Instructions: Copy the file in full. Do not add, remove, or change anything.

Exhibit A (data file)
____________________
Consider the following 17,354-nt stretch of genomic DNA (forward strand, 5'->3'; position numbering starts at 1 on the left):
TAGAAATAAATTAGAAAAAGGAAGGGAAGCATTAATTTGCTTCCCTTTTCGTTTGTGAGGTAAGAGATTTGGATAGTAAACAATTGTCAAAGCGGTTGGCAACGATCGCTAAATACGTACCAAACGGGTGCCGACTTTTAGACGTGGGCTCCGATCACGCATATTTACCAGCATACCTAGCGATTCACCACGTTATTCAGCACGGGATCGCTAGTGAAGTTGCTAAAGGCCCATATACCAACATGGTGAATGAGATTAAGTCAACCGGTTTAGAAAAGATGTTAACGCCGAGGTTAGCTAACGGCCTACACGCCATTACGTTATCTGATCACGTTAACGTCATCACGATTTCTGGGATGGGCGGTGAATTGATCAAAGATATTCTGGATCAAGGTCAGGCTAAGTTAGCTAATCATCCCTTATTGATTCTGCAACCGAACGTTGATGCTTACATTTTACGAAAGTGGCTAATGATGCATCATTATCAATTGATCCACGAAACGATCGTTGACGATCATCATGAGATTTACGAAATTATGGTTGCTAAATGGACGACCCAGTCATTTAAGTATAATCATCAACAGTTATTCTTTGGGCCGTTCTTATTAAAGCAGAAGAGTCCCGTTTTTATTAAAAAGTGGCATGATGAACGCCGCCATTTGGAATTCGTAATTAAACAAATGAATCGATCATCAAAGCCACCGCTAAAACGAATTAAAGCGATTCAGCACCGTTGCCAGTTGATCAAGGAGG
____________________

Consider the following 17,354-nt stretch of genomic DNA (forward strand, 5'->3'; position numbering starts at 1 on the left):
TAGAAATAAATTAGAAAAAGGAAGGGAAGCATTAATTTGCTTCCCTTTTCGTTTGTGAGGTAAGAGATTTGGATAGTAAACAATTGTCAAAGCGGTTGGCAACGATCGCTAAATACGTACCAAACGGGTGCCGACTTTTAGACGTGGGCTCCGATCACGCATATTTACCAGCATACCTAGCGATTCACCACGTTATTCAGCACGGGATCGCTAGTGAAGTTGCTAAAGGCCCATATACCAACATGGTGAATGAGATTAAGTCAACCGGTTTAGAAAAGATGTTAACGCCGAGGTTAGCTAACGGCCTACACGCCATTACGTTATCTGATCACGTTAACGTCATCACGATTTCTGGGATGGGCGGTGAATTGATCAAAGATATTCTGGATCAAGGTCAGGCTAAGTTAGCTAATCATCCCTTATTGATTCTGCAACCGAACGTTGATGCTTACATTTTACGAAAGTGGCTAATGATGCATCATTATCAATTGATCCACGAAACGATCGTTGACGATCATCATGAGATTTACGAAATTATGGTTGCTAAATGGACGACCCAGTCATTTAAGTATAATCATCAACAGTTATTCTTTGGGCCGTTCTTATTAAAGCAGAAGAGTCCCGTTTTTATTAAAAAGTGGCATGATGAACGCCGCCATTTGGAATTCGTAATTAAACAAATGAATCGATCATCAAAGCCACCGCTAAAACGAATTAAAGCGATTCAGCACCGTTGCCAGTTGATCAAGGAGG